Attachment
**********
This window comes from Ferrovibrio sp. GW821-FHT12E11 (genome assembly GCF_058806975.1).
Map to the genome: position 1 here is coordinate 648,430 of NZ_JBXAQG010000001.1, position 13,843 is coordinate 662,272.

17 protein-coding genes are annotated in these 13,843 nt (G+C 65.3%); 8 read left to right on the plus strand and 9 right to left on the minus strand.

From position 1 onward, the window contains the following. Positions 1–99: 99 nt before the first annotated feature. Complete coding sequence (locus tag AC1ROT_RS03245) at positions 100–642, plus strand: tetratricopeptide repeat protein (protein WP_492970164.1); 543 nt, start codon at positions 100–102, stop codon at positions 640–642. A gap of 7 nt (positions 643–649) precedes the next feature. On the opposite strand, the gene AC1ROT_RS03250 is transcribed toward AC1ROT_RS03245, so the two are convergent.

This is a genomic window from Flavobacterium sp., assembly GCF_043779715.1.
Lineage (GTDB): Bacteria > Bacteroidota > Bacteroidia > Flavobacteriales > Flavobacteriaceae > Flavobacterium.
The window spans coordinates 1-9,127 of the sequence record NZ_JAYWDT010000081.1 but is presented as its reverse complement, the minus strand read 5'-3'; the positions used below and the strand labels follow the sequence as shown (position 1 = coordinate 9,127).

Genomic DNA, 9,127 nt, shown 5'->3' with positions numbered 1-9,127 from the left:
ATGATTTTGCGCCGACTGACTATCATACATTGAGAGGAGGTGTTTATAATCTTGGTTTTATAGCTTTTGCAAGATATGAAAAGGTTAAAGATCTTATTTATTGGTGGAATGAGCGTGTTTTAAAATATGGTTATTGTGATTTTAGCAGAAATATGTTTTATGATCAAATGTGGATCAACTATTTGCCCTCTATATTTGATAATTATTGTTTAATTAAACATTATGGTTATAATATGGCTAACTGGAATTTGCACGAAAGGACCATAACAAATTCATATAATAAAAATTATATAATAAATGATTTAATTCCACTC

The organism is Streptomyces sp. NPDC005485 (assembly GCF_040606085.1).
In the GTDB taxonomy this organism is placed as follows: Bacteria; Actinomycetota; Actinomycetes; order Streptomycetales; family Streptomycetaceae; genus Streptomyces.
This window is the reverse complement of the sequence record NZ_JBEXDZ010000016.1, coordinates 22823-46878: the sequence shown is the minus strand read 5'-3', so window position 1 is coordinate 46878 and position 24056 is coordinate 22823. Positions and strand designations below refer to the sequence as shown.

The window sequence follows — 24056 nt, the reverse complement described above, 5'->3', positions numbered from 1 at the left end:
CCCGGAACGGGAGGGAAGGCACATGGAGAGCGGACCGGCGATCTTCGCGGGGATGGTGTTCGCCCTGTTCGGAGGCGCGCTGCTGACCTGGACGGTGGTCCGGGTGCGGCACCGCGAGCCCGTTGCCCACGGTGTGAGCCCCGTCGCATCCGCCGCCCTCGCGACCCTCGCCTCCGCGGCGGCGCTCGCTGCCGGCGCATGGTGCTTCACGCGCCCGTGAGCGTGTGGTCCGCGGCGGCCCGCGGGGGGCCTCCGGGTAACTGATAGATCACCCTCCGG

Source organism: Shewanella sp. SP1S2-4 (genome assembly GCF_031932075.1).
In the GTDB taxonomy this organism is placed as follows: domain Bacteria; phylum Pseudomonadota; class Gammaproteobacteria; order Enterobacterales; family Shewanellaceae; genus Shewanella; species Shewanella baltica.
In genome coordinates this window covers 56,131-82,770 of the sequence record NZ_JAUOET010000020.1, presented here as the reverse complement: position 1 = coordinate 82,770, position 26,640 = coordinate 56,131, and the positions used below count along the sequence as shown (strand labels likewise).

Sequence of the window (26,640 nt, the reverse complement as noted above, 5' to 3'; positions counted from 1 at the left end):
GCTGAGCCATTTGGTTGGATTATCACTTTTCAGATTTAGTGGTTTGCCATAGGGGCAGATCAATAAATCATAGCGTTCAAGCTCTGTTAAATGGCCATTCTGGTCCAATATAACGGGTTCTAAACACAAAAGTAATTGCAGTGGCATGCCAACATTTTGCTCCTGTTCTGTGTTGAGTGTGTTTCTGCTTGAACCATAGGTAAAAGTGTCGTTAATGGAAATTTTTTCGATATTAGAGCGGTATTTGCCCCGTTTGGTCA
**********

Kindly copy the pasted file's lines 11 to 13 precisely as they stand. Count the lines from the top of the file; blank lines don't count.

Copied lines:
In the GTDB taxonomy this organism is placed as follows: Bacteria; Actinomycetota; Actinomycetes; order Streptomycetales; family Streptomycetaceae; genus Streptomyces.
This window is the reverse complement of the sequence record NZ_JBEXDZ010000016.1, coordinates 22823-46878: the sequence shown is the minus strand read 5'-3', so window position 1 is coordinate 46878 and position 24056 is coordinate 22823. Positions and strand designations below refer to the sequence as shown.

The window sequence follows — 24056 nt, the reverse complement described above, 5'->3', positions numbered from 1 at the left end: